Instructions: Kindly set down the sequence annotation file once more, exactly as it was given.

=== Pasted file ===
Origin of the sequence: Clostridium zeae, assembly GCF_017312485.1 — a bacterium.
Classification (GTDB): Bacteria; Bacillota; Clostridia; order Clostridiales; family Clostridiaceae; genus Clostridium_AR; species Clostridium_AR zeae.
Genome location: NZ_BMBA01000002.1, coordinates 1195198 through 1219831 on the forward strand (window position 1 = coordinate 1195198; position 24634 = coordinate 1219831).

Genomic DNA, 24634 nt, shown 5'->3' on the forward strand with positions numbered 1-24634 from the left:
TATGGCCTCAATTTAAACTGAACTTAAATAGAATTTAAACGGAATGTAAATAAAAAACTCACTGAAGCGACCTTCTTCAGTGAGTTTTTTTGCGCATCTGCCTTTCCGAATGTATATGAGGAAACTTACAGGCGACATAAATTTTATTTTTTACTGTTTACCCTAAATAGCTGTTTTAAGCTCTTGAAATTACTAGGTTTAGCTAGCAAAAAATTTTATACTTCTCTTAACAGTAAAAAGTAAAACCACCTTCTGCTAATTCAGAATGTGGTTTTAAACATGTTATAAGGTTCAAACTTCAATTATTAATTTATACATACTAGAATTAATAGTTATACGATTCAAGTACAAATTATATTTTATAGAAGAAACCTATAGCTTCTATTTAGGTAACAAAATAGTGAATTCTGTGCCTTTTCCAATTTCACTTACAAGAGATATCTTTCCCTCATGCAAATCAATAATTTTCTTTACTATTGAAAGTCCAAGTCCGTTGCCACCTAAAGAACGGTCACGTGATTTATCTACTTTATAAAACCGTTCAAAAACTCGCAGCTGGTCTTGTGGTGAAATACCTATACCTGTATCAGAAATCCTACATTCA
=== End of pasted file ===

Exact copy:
Origin of the sequence: Clostridium zeae, assembly GCF_017312485.1 — a bacterium.
Classification (GTDB): Bacteria; Bacillota; Clostridia; order Clostridiales; family Clostridiaceae; genus Clostridium_AR; species Clostridium_AR zeae.
Genome location: NZ_BMBA01000002.1, coordinates 1195198 through 1219831 on the forward strand (window position 1 = coordinate 1195198; position 24634 = coordinate 1219831).

Genomic DNA, 24634 nt, shown 5'->3' on the forward strand with positions numbered 1-24634 from the left:
TATGGCCTCAATTTAAACTGAACTTAAATAGAATTTAAACGGAATGTAAATAAAAAACTCACTGAAGCGACCTTCTTCAGTGAGTTTTTTTGCGCATCTGCCTTTCCGAATGTATATGAGGAAACTTACAGGCGACATAAATTTTATTTTTTACTGTTTACCCTAAATAGCTGTTTTAAGCTCTTGAAATTACTAGGTTTAGCTAGCAAAAAATTTTATACTTCTCTTAACAGTAAAAAGTAAAACCACCTTCTGCTAATTCAGAATGTGGTTTTAAACATGTTATAAGGTTCAAACTTCAATTATTAATTTATACATACTAGAATTAATAGTTATACGATTCAAGTACAAATTATATTTTATAGAAGAAACCTATAGCTTCTATTTAGGTAACAAAATAGTGAATTCTGTGCCTTTTCCAATTTCACTTACAAGAGATATCTTTCCCTCATGCAAATCAATAATTTTCTTTACTATTGAAAGTCCAAGTCCGTTGCCACCTAAAGAACGGTCACGTGATTTATCTACTTTATAAAACCGTTCAAAAACTCGCAGCTGGTCTTGTGGTGAAATACCTATACCTGTATCAGAAATCCTACATTCA